It’s been 14 years since the first “Incredibles” movie premiered in theaters, and it’s amazing to see how much the superhero genre has changed during that time. The original “Incredibles” came out a year before Christopher Nolan’s groundbreaking Dark Knight trilogy and four years before the very first Marvel Cinematic Universe film, “Iron Man.” I don’t think anybody buying a ticket for “The Incredibles” back in 2004 imagined that by the time we finally got a sequel in 2018, we’d also be watching the epic superhero mashup “Infinity War.” So, how does the Incredibles franchise hold up after all these changes and all this time?

The original Incredibles movie introduced us to the Parr family, who were trying to live under the radar after superheroes had been made illegal. Despite their best efforts to live a “normal” life, parents Bob and Helen find themselves pulled back into the superhero business, except this time they also take their super-powered kids with them.

The sequel picks up right where the first film left off, with the Parr family jumping into action to stop a super villain with a giant drill, named the Underminer. Unfortunately, their attempt to save the day is a bit…well…messy, and isn’t exactly a PR win for the campaign to bring back superheroes. However, a wealthy benefactor named Winston Deavor offers to help superheroes like the Parrs become legal again by demonstrating to the public how great superheroes are. He picks Helen (a.k.a. Elastigirl) to be the poster child of these efforts. Of course, a new super villain arrives to foil their plans — the mysterious Screenslaver, who hypnotizes people using video screens.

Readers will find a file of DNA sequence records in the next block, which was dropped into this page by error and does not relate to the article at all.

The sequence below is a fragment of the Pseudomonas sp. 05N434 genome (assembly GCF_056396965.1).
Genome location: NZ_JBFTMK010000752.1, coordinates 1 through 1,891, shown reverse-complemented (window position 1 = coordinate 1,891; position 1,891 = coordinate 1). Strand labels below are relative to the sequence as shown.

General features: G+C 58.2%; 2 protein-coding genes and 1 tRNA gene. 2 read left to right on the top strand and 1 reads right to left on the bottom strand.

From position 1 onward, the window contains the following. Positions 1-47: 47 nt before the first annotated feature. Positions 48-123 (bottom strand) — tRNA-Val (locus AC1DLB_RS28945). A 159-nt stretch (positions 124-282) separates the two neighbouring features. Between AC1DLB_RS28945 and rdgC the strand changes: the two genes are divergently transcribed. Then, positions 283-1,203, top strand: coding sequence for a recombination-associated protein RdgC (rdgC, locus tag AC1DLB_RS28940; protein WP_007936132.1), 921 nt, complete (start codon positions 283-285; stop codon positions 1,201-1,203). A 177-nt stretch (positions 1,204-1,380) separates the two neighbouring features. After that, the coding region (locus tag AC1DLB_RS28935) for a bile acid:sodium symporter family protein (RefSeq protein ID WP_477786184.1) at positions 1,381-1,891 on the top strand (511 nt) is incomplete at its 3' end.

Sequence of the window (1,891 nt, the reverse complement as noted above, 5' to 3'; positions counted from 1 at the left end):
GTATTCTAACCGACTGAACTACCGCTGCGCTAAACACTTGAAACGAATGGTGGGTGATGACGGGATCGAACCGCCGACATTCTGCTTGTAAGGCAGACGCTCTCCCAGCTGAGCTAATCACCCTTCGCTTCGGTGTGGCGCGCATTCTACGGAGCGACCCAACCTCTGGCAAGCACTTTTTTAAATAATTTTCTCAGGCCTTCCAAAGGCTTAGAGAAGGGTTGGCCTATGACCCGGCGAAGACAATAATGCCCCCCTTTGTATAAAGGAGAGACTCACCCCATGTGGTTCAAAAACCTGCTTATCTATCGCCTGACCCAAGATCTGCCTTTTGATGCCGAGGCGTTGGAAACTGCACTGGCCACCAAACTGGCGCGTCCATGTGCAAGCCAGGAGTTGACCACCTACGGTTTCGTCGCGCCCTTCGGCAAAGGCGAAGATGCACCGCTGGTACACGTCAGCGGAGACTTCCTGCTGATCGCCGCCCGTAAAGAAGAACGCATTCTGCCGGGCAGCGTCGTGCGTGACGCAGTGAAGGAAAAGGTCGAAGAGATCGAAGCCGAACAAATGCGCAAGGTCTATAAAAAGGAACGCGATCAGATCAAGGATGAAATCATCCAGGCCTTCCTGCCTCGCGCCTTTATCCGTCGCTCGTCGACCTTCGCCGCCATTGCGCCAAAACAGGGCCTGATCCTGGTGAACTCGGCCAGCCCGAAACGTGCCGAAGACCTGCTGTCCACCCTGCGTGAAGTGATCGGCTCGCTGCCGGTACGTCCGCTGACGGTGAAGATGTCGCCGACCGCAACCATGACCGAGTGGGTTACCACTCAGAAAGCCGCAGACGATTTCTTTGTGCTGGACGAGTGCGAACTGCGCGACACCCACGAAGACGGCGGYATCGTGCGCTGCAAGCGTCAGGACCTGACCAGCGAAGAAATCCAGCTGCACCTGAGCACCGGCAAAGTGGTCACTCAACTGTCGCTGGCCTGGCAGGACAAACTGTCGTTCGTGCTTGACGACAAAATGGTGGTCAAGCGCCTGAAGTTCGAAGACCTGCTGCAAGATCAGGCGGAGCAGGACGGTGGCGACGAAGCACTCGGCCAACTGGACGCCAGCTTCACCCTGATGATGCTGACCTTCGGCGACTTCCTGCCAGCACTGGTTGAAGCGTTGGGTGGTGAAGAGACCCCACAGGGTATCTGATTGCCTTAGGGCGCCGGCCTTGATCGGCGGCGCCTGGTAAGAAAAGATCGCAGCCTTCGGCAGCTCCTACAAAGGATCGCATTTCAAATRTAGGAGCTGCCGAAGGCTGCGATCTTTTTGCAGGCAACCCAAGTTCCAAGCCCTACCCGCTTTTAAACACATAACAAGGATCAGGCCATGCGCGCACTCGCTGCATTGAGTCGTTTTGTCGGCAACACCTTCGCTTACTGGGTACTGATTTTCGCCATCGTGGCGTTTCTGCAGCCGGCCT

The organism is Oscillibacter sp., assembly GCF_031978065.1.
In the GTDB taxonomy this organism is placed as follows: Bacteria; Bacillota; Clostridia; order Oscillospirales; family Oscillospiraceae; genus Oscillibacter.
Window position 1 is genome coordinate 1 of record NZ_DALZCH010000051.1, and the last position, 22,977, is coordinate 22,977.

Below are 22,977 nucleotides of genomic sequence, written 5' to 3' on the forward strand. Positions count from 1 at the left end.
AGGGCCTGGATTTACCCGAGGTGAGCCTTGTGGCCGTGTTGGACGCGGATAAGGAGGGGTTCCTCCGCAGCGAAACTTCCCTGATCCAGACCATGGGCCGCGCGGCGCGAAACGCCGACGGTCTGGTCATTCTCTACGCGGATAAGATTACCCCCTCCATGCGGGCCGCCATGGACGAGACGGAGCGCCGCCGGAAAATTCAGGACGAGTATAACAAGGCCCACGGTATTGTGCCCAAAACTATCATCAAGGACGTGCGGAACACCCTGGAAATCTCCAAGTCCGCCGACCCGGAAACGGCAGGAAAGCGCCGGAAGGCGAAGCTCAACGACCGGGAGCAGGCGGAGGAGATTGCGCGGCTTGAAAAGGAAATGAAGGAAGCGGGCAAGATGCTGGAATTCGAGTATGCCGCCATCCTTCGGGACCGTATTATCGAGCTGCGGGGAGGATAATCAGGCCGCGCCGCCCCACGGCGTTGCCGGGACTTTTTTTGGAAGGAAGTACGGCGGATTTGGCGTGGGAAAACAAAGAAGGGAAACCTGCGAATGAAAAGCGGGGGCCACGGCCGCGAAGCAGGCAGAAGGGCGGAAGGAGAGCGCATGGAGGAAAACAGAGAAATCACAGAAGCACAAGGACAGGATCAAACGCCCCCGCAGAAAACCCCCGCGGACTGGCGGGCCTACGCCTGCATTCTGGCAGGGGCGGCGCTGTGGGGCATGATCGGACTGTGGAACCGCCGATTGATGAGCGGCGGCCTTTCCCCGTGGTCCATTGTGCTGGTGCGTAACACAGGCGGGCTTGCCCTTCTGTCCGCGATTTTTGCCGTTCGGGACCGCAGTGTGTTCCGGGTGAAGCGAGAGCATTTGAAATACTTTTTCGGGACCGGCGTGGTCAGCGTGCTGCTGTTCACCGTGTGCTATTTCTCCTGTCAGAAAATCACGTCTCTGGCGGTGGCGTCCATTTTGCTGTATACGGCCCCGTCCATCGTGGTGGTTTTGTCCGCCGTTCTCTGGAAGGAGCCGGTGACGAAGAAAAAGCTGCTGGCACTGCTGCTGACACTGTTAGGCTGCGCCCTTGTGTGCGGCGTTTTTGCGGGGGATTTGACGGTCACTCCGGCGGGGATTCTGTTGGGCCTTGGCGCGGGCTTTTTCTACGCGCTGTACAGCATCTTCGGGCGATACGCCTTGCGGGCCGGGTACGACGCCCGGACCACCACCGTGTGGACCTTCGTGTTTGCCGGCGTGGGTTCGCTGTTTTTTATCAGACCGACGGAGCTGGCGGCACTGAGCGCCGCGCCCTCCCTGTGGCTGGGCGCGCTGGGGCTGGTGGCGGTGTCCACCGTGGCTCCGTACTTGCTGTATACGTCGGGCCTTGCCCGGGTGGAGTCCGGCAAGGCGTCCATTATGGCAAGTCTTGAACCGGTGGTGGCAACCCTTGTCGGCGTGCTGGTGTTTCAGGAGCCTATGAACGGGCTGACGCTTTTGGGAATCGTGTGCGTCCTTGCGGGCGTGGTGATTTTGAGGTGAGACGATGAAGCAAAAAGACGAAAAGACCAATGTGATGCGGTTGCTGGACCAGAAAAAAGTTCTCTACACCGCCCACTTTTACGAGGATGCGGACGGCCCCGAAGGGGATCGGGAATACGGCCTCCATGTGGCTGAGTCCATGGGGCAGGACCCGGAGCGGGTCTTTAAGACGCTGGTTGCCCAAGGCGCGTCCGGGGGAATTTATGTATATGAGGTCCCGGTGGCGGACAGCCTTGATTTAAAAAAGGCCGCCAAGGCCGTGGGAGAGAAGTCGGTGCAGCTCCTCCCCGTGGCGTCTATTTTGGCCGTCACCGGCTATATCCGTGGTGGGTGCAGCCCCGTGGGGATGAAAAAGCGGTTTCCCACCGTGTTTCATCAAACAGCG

Before I say anything else, I have to emphasize that “Incredibles 2” is a fun movie. It’s a good movie to take the kids to on a hot summer afternoon (and adults too, of course!) Although it seems like there are fewer films geared towards kids these days, at least in theaters, there’s clearly still a demand for this type of family film. “Incredibles 2” premiered to an amazing $180 million this past weekend — that’s a huge number, and a nice boost for Disney after the underperformance of “Solo.”

Still, I also have to say that at least for me, the sequel didn’t feel quite as fresh or exciting as the original. Maybe that’s a symptom of the 14-year gap between the two films, or the fact that so much has changed within the superhero genre in that time. Plus, sometimes it’s just tough to recapture the same magic in a sequel, because this time the concept isn’t a surprise.

The original “Incredibles” is such a good film, blending retro aesthetics, a fantastic soundtrack, and interesting family dynamics into this perfect cocktail of fun and adventure. For whatever reason, the plot of the sequel didn’t engage me as much, even though I still had fun watching the movie. I also thought the villain wasn’t as interesting this time; it’s hard to beat Syndrome, who was fascinating because Mr. Incredible inadvertently creates his own villain. The reveal of the Screenslaver’s true identity didn’t really come as a shock, and I thought it was interesting how much monologue-ing this villain did, since they made a joke about villain monologue-ing in the original.

However, let’s move on to the positive. Baby Jack-Jack was, hands down, the best part of the movie for me. Watching him discover his powers (and subsequently terrify his poor family) was absolutely hilarious. I loved superhero suit designer Edna Mode’s reappearance (she and Jack-Jack absolutely deserve a spin-off short). And I enjoyed seeing how the Parr family continues to love and support each other, even though they hit a few road bumps. The interactions between the family members provide both the film’s best comedic moments and its heart.

In short, I enjoyed watching “Incredibles 2” and thought it was a fun way to spend a Sunday afternoon. If you were a fan of the first, definitely go see the sequel. However, for me it didn’t *quite* live up to the original, and I left the theater wishing for just a little bit more than it ended up delivering.